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First neuroregeneration clinical trials in humans to treat spinal-cord injuries

Previous experiments with animal models have recovered functions lost after a neurological injury.

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28.10.2013

By Biocat

The central nervous system’s limited capacity for self-repair after neurological injury, which can lead to loss of mobility or speech among other things, is the main cause that leads these conditions to become chronic. For many years, these injuries were thought to be irreversible. However in the nineties, it was shown that neurons have the ability to regenerate in vitro. Afterwards, scientists also showed that this capacity persists in vivo.

At the scientific debates Neuroregeneration: Is It the common frontier for Bioengineering, Neuroscience, Robotics and Neurorehabilitation? held by B·Debate and Guttmann Institute on 23 and 24 October in Barcelona, national and international experts shared breakthroughs in the latest neuroregeneration therapies, discussed how to improve prognosis and recovery for spinal-cord injuries and how to optimize the nervous system’s regenerative capacities.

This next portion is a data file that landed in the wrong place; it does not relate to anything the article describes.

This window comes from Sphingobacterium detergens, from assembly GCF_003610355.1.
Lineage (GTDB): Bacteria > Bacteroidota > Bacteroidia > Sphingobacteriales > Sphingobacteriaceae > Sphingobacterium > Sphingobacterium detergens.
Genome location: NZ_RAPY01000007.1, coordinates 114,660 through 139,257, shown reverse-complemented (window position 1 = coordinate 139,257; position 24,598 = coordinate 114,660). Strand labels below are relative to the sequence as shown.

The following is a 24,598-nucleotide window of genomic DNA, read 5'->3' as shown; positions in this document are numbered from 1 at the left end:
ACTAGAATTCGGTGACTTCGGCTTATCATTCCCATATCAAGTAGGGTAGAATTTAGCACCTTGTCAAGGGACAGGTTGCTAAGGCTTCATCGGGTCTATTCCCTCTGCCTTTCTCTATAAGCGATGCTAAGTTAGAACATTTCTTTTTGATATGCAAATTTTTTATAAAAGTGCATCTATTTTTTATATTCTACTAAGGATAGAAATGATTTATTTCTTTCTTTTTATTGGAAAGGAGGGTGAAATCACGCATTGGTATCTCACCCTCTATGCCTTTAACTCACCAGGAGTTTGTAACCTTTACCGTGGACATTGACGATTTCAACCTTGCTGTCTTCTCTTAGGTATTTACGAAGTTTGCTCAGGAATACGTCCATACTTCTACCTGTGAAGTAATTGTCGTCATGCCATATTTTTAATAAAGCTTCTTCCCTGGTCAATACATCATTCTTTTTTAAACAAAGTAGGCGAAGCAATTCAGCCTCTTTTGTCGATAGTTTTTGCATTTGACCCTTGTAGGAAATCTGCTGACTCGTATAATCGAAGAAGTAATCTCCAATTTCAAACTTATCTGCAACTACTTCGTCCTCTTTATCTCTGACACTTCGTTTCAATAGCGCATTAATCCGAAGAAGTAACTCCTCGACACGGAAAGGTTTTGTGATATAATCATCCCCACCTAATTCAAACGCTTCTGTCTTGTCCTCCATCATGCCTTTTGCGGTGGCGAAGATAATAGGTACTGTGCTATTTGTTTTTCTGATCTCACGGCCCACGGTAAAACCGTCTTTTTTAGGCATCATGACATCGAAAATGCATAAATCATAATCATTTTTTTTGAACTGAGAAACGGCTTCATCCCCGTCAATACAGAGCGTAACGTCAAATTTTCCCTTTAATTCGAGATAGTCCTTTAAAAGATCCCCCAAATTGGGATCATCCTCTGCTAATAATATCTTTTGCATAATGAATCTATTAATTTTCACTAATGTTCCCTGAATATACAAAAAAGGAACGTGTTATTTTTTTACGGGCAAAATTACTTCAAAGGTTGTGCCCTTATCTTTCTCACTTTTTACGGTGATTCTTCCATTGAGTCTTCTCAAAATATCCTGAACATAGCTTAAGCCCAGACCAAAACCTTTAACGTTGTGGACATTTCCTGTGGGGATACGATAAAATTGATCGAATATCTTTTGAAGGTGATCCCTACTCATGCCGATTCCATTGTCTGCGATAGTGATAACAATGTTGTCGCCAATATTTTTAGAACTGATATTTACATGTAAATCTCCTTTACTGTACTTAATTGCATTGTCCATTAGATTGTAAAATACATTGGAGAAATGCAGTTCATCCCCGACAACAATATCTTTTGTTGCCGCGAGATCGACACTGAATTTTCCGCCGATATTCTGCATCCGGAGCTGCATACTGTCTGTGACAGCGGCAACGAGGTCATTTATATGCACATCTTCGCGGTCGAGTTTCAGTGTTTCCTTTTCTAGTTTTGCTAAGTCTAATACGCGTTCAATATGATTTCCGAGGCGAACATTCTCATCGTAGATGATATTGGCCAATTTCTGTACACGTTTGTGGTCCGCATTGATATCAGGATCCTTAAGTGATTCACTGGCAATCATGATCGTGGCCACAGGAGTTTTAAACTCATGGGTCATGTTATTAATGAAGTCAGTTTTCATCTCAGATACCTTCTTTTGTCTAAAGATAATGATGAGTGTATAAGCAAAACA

According to Dr. Josep Maria Tormos, scientific leader of this B·Debate meeting of experts and director of research at Institut Guttmann, experimental data in animals shows that it is possible to induce the regeneration of neurons and recover functions lost through injury. Clinical trials are currently being carried out in humans.

More information on the B·Debate website.

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B·Debate brought together more than 60 experts in neuroregeneration at CosmoCaixa - Photo: © Biocat, Jordi Cabanas.

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